Guidance for APRA regulated entities

Over the past few years, the financial industry in Australia has been subject to intense scrutiny. The Royal Commission into Misconduct in the Banking, Superannuation and Financial Services Industry uncovered cases related to money laundering, fees for no service, statutory reporting issues, impropriety in foreign exchange trading and many others. As a result, banks and other financial institutions have been required to further strengthen their governance and meet even stricter disclosure requirements.

To assist with changes to executive remuneration in the financial sector, APRA recently published its final practice guide on the new Prudential Standard CPS 511 Remuneration (CPS 511), which was released earlier in August 2021. CPS 511 sets out the requirements for regulated entities to design and maintain prudent remuneration arrangements that promote effective risk management, sustainable performance, and long-term soundness. 

The Prudential Practice Guide (CPG 511) sets out guidance and good practice examples to assist regulated entities in implementing CPS 511, under a principles-based rather than prescriptive approach. The release of CPG 511 followed a consultation period since April 2021. 

In response to submissions during the consultation process, APRA has aligned the guidance with the Government’s proposed Financial Accountability Regime (FAR) and provided additional examples of better practice. This includes examples on: 
  • applying a material weighting to non-financial measures in variable remuneration; 
  • strengthening incentives for individuals to prudently manage risks they are responsible for; 
  • applying consequences for poor risk outcomes; and 
  • improving oversight, transparency and accountability on remuneration.
In 2022, APRA plans to release new remuneration reporting and disclosure requirements for consultation, with a view to finalising these requirements in 2023.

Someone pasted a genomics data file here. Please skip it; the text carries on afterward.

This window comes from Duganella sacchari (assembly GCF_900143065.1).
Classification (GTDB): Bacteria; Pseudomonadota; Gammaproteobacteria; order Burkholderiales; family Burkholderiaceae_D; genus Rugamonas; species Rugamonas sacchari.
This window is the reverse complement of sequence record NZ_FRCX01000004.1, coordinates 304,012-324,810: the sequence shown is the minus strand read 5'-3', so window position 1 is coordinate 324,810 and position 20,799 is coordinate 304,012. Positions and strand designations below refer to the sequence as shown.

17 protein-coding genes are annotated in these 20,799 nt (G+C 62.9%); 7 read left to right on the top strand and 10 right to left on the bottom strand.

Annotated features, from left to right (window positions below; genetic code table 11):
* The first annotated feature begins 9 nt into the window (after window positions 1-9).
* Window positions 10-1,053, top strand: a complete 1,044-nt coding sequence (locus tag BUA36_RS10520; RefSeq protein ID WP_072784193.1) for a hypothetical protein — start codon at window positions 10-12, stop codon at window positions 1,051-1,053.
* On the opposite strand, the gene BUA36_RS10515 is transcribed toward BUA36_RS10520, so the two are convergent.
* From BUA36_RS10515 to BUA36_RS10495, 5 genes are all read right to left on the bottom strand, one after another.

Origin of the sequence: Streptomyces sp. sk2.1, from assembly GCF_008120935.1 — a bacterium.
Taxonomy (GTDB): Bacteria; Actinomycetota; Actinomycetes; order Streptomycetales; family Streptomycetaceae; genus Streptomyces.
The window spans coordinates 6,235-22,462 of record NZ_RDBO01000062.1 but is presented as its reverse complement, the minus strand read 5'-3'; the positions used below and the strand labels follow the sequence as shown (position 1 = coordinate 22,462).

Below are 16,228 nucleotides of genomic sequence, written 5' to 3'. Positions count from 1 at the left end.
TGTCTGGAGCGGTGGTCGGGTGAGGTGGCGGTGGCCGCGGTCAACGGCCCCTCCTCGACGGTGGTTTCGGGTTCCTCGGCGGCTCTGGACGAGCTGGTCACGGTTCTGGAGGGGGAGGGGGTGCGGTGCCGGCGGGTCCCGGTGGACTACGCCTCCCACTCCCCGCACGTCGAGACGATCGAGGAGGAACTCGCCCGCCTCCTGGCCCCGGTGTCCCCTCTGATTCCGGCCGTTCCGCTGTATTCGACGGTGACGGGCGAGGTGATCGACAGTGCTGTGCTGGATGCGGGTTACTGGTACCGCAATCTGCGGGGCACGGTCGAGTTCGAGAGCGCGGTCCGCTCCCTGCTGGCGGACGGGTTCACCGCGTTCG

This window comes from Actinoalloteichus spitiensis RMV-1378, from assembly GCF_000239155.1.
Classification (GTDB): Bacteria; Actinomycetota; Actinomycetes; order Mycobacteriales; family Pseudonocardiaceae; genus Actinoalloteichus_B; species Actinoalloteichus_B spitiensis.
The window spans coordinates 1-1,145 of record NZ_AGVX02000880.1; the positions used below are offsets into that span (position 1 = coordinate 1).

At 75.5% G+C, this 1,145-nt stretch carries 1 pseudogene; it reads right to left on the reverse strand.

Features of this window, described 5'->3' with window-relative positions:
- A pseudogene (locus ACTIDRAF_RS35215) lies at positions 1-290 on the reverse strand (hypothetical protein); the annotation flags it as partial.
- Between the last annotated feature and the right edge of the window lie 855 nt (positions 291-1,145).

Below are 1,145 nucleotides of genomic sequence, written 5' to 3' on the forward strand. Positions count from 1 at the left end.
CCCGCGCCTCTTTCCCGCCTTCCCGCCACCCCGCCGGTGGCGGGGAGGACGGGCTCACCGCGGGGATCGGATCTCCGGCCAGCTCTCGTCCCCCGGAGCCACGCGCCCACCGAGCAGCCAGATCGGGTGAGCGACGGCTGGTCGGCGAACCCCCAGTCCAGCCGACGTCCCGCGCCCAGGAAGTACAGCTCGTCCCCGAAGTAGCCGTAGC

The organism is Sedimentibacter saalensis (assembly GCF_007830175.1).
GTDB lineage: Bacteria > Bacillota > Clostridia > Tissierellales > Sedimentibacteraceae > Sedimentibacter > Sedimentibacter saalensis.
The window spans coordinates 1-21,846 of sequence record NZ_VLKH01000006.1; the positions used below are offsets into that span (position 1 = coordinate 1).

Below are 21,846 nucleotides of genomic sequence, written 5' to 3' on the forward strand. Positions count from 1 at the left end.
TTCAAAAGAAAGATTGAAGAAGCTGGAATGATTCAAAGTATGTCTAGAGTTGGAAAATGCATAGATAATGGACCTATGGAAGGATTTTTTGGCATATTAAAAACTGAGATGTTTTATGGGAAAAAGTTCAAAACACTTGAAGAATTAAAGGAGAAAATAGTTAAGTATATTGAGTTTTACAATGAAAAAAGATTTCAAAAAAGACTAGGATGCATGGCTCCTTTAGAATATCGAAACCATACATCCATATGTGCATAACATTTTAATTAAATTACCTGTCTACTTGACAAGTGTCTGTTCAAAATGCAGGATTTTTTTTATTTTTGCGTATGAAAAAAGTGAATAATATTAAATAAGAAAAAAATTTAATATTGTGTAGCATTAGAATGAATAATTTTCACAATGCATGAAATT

In addition, last month the Actuaries Institute released a board skill and capability checklist to assist APRA-regulated entities with appointing board directors with the right qualifications to prevent misconduct in the financial services industry, as uncovered by the Hayne Royal Commission. The dialogue paper, The Special Needs of Financial Services Boards, provides a practical toolkit for board appointments and assessments, in recognition of the complexities of financial services organisations that impact their board composition. The paper indicates that “pressure to make short-term profits traded off against the long-term financial commitments that are made to the community has important implications for the capabilities of the board and hence its directors.”

While requirements of CPS 511 will not take effect until 1 January 2023, regulated entities should commence reviewing and updating their remuneration practices as APRA increases its supervisory oversight on the implementation of CPS 511. Given the volume and pace of financial services regulatory reform in general, it is important for companies to plan ahead and ensure they have the appropriate oversight structures in place – including board directors with the requisite skills and capabilities in providing ethical leadership within a complex financial services organisation.